Two More HUGE Increases in Cigarette Prices for Australia

South Australia could be the first state to ban online sales of e-cigarettes in a move that threatens to decimate the industry.

Both houses of the South Australian Parliament passed amendments to the Tobacco Products Regulation Act which will ban the sales of e-cigarettes online, by mail, email, phone and fax.

The new amendment will also restrict interstate and international sales of the items just weeks after the price of tobacco increased to almost $40 a packet.

The price hikes in tobacco don’t end there — cigarettes will go up again in price by 12.5 per cent in September 2019, and by the same amount again in September 2020.

Until this week South Australia was the only state in Australia that had not introduced vaping regulations.

State Health Minister Stephen Wade (pictured) introduced amendments to tobacco legislation to include the banning of all e-cigarette sales in South Australia  

The amendments are due to be finalised next month.

State Health Minister Stephen Wade told The Australian that the move was an important measure aimed at ‘public health’.

‘Banning of online sales is an important part of minimising the risk of children getting access to these products,’ he said.

‘It was recommended by a bipartisan select committee in 2016 and is just treating e-cigarettes the same as we do tobacco ­products.’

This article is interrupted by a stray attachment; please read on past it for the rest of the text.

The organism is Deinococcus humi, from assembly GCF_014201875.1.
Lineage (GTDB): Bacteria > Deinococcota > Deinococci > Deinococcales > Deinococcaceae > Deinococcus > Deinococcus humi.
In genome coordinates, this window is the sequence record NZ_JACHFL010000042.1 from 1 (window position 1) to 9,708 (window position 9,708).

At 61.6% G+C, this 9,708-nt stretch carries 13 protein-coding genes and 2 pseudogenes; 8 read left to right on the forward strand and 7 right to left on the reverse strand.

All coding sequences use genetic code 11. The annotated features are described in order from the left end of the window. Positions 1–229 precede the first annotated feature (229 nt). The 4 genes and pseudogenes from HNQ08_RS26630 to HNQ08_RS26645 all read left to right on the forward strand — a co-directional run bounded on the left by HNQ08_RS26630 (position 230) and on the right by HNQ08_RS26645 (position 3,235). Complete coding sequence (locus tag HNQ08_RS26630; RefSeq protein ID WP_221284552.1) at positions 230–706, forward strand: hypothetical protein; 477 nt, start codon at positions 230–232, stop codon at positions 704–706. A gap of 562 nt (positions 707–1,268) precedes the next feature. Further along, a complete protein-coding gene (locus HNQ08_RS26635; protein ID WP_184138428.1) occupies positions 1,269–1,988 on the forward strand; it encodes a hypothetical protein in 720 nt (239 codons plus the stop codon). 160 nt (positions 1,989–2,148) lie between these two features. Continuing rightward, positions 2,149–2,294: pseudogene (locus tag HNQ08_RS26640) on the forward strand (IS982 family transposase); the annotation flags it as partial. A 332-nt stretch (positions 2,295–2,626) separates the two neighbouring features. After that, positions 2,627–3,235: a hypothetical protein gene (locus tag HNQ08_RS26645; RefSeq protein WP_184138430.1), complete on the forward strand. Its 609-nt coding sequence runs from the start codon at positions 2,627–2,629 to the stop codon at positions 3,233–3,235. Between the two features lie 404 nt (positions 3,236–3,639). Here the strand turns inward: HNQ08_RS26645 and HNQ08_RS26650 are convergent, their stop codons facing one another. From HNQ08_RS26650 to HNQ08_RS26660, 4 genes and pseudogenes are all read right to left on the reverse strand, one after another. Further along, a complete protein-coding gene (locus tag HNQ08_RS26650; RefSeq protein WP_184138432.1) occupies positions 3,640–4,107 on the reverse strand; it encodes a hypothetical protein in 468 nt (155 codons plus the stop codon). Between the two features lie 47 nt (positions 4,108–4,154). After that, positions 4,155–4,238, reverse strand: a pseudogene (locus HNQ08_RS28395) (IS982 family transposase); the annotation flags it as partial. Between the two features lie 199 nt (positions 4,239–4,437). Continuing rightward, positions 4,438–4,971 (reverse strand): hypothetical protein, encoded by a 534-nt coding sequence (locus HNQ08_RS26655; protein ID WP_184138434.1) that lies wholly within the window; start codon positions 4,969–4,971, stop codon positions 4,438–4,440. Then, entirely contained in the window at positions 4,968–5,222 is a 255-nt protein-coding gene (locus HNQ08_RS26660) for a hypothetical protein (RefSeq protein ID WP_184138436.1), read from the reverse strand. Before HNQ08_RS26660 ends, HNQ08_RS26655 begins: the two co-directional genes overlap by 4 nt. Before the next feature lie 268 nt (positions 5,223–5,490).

Despite Mr Wade’s claims, some academics and advocacy groups have been left angered by the move, claiming it is designed to protect big tobacco.

The Australian Tobacco Harm Reduction Association called the new regulations ‘draconian’.

‘The new laws protects the tobacco industry from competition and make it even harder for smokers to transition to vaping, a much less harmful alternative,’ a spokesperson said.

The Australian Tobacco Harm Reduction Association called the new regulations 'draconian' and said it is taking away an avenue for people wishing to quit tobacco and take up vaping

The spokesperson added that the SA parliament is ‘attempting to destroy the vaping industry and make it harder for smokers to access safer products.’

The Australian e-cigarette industry was worth $60 million a year and employed more than 200 people.

University of New South Wales associate professor Colin Mendelsohn told The Australian he agreed that the harsh new laws would only serve to protect big tobacco.

The move comes just weeks after another price rise on tobacco in Australia which saw packets reach almost $40 each 

‘This law is unenforceable. The SA government plans to prosecute vendors selling products online to South Australians. Good luck with that,’ he said.

While introducing the amendments to parliament Minister Wade said the lack of regulation needed to be addressed.

‘The select committee concluded in its final report that e-cigarettes should be regulated in the interests of public health, as there is a lack of scientific consensus as to the safety of e-cigarettes,’ he said.

‘Maintaining a strong legislative framework for tobacco control is essential for reducing the harms caused by tobacco smoking in South Australia.’

The amendments are due to be finalised by the end of November and came only days after calls for vaping to be made legal nationwide.

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